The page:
Person:Herod the Great (1)

Herod the Great _____
b.Bet 74 BC and 73 BC
  1. Herod Archelaus _____23 BC - 18
  2. Herod Antipas _____Bef 20 BC - Aft 39
  3. Olympias _____
  1. Aristobulus IV _____31 BC - 7 BC
  2. Alexander _____, son of HerodAbt 35 BC - Abt 7 BC
  1. Herod II _____Abt 27 BC - 33
  1. Philip the Tetrarch _____
  • HHerod the Great _____Bet 74 BC & 73 BC - 4 BC
  • W.  Doris (add)
  1. Antipater _____
  • HHerod the Great _____Bet 74 BC & 73 BC - 4 BC
  • W.  Elpis (add)
  1. Salome _____
Facts and Events
Name Herod the Great _____
Gender Male
Birth[1] Bet 74 BC and 73 BC
Marriage to Malthace _____
Marriage to Mariamne _____, second wife of Herod
Marriage to Mariamne _____, third wife of Herod
Marriage to Cleopatra of Jerusalem _____
Marriage to Doris (add)
Marriage to Elpis (add)
Death[1] 4 BC Arīḥā, Aḍ Ḍaffah al Gharbīyah, Israel
Other? House of Herodian
Reference Number? Q51672?

the text in this section is copied from an article in Wikipedia

Herod I (; ;  ; c. 72 – 4 or 1 BCE), also known as Herod the Great, was a Roman Jewish client king of Judea, referred to as the Herodian kingdom. He is known for his colossal building projects throughout Judea, including his renovation of the Second Temple in Jerusalem and the expansion of the Temple Mount towards its north, the enclosure around the Cave of the Patriarchs in Hebron, the construction of the port at Caesarea Maritima, the fortress at Masada, and Herodium. Vital details of his life are recorded in the works of the 1st century CE Roman–Jewish historian Josephus.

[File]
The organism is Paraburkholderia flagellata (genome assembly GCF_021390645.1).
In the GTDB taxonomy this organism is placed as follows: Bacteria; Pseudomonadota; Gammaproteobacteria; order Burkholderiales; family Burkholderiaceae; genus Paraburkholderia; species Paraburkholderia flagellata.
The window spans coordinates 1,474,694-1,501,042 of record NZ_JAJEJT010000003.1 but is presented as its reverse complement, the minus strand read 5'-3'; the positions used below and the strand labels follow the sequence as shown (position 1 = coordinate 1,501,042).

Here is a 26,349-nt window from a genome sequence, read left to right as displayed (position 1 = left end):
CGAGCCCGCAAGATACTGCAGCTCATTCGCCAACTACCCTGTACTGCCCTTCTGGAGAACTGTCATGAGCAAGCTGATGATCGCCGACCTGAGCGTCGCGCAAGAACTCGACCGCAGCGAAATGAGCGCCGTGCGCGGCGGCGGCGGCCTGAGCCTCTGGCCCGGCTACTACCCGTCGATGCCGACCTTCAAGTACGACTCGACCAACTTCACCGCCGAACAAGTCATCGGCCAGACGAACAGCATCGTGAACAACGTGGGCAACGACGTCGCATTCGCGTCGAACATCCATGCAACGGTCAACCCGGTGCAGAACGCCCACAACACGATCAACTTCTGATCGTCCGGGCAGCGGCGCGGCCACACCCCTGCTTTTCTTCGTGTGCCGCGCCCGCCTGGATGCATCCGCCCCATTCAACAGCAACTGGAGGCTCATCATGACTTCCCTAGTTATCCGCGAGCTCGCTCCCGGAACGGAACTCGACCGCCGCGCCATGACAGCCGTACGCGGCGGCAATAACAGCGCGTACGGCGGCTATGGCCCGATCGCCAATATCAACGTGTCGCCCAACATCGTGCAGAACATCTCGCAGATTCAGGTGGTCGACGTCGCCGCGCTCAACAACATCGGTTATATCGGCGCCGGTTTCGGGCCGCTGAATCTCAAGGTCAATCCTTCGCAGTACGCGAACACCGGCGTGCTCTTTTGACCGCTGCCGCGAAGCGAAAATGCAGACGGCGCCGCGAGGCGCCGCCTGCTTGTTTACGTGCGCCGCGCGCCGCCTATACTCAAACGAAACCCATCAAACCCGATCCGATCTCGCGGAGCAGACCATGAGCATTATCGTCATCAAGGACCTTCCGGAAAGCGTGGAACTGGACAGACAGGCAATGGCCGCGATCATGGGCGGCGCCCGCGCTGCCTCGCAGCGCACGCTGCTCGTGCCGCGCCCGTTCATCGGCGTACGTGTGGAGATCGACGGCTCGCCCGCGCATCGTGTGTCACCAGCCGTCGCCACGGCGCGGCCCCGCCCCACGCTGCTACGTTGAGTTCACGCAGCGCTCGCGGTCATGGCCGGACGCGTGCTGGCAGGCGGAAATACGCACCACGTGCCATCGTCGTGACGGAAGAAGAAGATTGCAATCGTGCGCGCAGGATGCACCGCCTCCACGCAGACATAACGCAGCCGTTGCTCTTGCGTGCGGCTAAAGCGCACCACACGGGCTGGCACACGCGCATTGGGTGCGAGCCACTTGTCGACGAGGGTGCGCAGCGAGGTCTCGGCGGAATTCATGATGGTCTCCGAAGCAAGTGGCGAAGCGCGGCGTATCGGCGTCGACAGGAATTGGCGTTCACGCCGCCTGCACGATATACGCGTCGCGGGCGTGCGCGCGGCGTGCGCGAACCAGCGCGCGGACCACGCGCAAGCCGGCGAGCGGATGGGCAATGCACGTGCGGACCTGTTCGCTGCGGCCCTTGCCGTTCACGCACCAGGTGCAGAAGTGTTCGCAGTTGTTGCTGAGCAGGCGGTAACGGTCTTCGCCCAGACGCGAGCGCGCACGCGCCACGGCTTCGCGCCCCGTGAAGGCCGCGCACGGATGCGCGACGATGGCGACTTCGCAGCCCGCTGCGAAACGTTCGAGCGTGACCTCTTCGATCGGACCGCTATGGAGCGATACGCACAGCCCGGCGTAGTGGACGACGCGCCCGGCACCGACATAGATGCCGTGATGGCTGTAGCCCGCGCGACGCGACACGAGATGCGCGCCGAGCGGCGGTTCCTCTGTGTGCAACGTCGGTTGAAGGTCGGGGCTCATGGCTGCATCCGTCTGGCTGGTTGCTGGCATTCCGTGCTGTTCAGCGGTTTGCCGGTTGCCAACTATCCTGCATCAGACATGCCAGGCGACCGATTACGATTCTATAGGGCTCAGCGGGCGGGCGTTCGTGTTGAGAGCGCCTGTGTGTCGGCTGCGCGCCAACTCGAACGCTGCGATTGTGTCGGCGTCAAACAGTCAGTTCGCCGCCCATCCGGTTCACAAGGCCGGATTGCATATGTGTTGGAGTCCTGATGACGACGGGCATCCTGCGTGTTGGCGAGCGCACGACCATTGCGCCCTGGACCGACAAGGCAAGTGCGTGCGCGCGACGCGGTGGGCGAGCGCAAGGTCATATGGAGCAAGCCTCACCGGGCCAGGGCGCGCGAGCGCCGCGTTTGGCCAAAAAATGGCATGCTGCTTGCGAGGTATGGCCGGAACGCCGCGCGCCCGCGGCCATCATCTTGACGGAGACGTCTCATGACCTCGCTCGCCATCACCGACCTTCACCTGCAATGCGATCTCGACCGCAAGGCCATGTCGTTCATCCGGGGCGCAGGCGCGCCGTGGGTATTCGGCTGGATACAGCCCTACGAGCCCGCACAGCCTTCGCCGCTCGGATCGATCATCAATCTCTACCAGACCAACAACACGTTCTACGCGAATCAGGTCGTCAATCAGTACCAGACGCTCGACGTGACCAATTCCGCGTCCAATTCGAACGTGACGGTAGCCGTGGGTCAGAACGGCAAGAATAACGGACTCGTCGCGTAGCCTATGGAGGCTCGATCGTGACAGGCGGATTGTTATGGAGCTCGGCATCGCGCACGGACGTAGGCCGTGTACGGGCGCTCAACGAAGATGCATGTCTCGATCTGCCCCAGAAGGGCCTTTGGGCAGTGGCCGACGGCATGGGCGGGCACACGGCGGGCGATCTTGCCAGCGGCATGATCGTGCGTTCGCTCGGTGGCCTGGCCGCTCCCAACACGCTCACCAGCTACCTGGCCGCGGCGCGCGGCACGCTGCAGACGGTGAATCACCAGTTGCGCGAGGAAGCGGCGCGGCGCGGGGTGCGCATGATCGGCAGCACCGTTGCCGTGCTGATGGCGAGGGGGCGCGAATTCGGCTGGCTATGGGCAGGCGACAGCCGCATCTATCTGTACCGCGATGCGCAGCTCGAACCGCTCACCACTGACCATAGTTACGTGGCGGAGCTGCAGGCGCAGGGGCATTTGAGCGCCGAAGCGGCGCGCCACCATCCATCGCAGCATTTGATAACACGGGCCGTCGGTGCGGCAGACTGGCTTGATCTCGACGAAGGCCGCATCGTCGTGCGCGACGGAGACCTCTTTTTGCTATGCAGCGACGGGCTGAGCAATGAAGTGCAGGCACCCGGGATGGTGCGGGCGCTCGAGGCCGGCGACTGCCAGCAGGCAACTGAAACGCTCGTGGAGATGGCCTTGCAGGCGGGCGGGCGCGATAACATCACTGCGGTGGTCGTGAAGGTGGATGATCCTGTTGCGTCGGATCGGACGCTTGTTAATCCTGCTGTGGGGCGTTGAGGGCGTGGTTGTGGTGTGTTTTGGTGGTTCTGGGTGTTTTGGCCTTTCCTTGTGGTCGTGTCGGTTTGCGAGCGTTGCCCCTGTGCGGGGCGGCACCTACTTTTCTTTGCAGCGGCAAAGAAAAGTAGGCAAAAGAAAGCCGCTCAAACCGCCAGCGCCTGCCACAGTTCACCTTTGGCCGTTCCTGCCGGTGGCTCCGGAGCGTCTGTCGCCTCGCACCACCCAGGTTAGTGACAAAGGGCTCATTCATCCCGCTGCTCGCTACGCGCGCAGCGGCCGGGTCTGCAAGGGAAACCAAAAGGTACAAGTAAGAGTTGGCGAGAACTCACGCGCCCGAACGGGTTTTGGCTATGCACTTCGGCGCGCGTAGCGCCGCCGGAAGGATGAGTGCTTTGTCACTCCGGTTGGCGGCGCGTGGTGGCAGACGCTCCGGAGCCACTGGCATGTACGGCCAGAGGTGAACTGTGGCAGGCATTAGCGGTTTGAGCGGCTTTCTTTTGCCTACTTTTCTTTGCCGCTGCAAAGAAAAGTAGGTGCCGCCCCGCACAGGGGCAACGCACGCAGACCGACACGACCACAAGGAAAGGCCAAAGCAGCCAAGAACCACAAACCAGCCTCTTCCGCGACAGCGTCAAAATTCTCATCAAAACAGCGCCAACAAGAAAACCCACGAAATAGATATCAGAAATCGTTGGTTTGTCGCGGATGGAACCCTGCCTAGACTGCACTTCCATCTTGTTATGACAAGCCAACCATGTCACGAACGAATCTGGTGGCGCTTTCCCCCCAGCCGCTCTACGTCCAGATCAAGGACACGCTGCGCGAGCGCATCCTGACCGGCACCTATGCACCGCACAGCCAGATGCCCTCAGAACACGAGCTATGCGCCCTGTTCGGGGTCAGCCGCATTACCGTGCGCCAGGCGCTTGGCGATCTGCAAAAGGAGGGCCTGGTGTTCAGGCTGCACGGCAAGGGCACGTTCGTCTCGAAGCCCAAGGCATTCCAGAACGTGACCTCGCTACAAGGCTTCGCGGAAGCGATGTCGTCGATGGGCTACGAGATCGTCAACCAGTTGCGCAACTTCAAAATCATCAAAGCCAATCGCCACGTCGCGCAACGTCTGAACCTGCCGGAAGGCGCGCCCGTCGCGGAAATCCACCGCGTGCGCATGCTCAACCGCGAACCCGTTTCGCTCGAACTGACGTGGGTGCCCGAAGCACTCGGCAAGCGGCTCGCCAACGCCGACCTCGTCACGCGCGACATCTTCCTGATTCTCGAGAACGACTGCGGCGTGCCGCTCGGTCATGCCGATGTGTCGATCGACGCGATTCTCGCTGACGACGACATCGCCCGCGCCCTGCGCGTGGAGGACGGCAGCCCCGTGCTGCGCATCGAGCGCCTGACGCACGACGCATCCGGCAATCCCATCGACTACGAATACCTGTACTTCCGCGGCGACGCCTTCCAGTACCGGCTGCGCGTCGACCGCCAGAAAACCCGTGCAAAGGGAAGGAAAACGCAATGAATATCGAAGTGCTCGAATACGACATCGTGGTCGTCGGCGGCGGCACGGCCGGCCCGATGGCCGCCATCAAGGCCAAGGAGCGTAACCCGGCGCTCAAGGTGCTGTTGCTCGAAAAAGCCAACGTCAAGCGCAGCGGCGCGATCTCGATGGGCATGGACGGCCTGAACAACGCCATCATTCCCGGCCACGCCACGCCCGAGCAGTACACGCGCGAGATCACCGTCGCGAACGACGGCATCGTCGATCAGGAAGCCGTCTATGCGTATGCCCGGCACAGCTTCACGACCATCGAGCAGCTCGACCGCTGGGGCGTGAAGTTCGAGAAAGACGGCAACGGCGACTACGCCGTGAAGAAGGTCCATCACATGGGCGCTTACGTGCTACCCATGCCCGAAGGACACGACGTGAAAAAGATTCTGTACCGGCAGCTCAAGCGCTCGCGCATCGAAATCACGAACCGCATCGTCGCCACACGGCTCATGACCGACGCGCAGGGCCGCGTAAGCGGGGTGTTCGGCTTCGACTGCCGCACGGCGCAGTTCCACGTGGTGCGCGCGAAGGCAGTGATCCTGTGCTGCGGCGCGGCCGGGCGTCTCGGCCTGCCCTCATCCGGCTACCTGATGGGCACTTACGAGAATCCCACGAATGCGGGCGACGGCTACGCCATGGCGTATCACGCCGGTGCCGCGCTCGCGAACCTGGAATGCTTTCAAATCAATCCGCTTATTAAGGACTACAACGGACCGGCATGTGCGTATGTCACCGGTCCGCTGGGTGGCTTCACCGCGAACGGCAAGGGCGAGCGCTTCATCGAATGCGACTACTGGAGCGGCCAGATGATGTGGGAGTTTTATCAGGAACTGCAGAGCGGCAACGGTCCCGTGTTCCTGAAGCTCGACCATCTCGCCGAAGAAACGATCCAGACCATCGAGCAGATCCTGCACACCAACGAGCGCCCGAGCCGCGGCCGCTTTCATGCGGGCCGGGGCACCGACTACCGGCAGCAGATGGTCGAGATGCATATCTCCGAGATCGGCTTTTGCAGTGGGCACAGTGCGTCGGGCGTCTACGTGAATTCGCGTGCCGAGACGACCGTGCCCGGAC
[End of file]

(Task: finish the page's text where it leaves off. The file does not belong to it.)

Herod also appears in the Christian Gospel of Matthew as the ruler of Judea who orders the Massacre of the Innocents at the time of the birth of Jesus, although most Herod biographers do not believe that this event occurred. Despite his successes, including singlehandedly forging a new aristocracy from practically nothing, he has still been criticised by various historians. His reign polarizes opinion among historians, some viewing his legacy as evidence of success, and some viewing it as a reminder of his tyrannical rule.[1]

Upon Herod's death, the Romans divided his kingdom among three of his sons and his sister: Archelaus became ethnarch of Judea, Samaria, and Idumea; Herod Antipas became tetrarch of Galilee and Peraea; Philip became tetrarch of territories north and east of the Jordan; and Salome I was given a toparchy including the cities of Jabneh, Ashdod, and Phasaelis.

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  1. 1.0 1.1 Herod the Great, in Wikipedia: The Free Encyclopedia.